Published on September 24th, 2017 | by adventuremag0
Behind the Scenes of a Kiwi Paige Hareb
Not many people get to see what it really takes to succeed at the top of your sport.
So often the World Championships or Olympic Games are watched from the comfort of our homes and the expectation from the majority of the New Zealand population is that our Kiwis will succeed to a very high level. When they don’t, we get stuck into them.
Succeeding at sport at the world’s highest level is challenging to say the least. Adding to that; coming from a small country, geographically removed from much of your competition AND in a minority sport and you’ve got yourself a decent sized mountain to climb.
We get to see the highlights, the big wins, but what is it really like? How close does the athlete get to giving up? What helps them when the going gets really tough? We caught up with our number one ranked surfer, Paige Hareb to find out exactly that, and more.
Hareb started surfing at the age of 6 and for the past 20 years hasn’t stopped.
“I still remember Dad pushing me into my first wave, I loved the feeling and started doing age group competitions from 10 years old.”
Like many of our top sportspeople though, Hareb’s early years weren’t spent excelling in just one sport.
“I did a lot of different sports all to a pretty high level; basketball, tennis, rugby, skiing and was also in the New Zealand Soccer Academy.”
Clearly a very talented and driven sportsperson, Hareb grew up thinking she would represent her country in skiing or soccer. She saw surfing as a fun pastime, until a surprise phone call changed the direction her life would take.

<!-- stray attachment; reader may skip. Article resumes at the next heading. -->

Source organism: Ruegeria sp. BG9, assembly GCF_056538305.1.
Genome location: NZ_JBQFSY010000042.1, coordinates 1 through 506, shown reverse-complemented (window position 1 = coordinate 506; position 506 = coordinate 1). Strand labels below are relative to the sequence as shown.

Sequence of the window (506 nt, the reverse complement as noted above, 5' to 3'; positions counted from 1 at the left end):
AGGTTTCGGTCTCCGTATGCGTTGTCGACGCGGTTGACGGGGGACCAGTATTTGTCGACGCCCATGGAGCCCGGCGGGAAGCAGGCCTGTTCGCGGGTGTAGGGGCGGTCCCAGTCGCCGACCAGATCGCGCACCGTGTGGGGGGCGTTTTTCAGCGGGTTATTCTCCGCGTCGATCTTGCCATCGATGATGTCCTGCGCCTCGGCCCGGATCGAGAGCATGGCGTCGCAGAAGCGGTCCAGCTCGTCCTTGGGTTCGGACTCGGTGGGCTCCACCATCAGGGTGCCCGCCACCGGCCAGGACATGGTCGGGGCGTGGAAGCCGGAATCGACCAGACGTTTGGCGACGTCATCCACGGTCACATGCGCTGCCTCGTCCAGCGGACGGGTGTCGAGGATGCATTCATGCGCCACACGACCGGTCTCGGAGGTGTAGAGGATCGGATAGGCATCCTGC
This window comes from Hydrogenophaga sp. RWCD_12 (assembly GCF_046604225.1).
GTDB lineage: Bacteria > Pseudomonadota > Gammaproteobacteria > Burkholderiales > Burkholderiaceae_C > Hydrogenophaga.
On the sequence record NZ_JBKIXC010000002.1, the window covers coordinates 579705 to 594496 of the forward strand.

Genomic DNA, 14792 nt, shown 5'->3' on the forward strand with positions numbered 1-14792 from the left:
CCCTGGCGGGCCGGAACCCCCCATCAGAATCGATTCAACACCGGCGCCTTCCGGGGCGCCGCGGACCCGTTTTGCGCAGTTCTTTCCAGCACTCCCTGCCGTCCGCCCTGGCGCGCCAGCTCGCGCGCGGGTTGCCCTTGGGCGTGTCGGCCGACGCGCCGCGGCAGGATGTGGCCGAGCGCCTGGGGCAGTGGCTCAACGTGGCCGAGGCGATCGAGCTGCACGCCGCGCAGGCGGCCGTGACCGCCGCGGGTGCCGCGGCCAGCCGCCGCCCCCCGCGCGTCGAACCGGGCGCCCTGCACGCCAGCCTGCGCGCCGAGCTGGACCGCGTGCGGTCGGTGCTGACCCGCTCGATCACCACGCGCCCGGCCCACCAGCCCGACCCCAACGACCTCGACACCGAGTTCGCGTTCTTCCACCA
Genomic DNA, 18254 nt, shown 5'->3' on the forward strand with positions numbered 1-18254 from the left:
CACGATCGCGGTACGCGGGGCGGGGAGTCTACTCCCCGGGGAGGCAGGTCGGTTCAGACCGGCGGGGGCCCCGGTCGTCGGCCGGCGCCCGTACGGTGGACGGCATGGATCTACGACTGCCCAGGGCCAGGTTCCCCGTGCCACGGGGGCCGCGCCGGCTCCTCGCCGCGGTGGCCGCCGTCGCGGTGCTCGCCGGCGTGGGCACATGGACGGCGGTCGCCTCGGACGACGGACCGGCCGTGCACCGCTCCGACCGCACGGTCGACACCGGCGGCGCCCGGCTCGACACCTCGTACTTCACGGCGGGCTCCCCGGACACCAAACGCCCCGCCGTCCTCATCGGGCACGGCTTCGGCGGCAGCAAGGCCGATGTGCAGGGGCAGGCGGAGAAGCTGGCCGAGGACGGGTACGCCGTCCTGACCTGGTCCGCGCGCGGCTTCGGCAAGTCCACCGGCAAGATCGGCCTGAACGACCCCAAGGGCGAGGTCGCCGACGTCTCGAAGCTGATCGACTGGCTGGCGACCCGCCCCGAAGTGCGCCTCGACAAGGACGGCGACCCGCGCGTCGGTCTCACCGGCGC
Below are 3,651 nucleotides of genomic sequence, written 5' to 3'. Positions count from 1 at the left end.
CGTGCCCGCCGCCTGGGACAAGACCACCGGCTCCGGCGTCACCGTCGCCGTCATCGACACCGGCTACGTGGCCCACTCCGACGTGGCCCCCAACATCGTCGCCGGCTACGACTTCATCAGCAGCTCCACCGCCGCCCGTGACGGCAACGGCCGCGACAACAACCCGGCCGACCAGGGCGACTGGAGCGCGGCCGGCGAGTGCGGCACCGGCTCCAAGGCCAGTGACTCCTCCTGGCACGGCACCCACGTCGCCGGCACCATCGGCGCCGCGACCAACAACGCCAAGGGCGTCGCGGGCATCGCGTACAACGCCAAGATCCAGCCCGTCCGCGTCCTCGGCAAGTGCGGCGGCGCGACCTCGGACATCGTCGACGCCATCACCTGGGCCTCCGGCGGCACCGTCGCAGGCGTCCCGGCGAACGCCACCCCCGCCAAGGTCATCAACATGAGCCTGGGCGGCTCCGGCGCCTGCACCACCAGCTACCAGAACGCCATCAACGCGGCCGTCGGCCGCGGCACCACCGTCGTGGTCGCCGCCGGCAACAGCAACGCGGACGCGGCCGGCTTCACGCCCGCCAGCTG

“I was down at the Wanaka Ski Academy when I got a phone call from a company saying they wanted to sponsor me for surfing. Being 14, all I cared about was that I would get cool free stickers to put on my surfboard! Surfing was also the only sport I started getting free product for and I guess it made me start thinking that maybe I could eventually make a living out of this sport.”
After winning most of the U10, U12, U14 and then U16 competitions in New Zealand, the next natural progression was to head for Australia and see how she stacked up against the best girls in the sport there.
“I took part in the U20 series when I was 16years old and I managed to pick up a couple of wins, then headed to the U20 World Juniors and finished second.”
This gave Hareb the confidence she needed to keep training and competing and in 2009 she made her debut onto the World Championship Tour which includes only the top 17 surfers in the world.
What a life ah!? Surfing your way around the world, what could be better? And yes, partly that is true, especially during the excitement of the first year or two, and then there are parts that start to take their toll, as Hareb explains.
“The parts that people don’t see is the huge amount of time in random hotels often by yourself, on planes, in airports and always conscious of costs especially as you stand waiting to hear what the next airline is going to charge you for your surfboards to go with you.”
Throw the global financial crisis into the mix and the resulting reduction in sponsorship money and things just got a whole lot harder. Suddenly there is the added pressure of relying solely on prize money. If you don’t perform there is no prize money and no way of getting to the next competition – game over.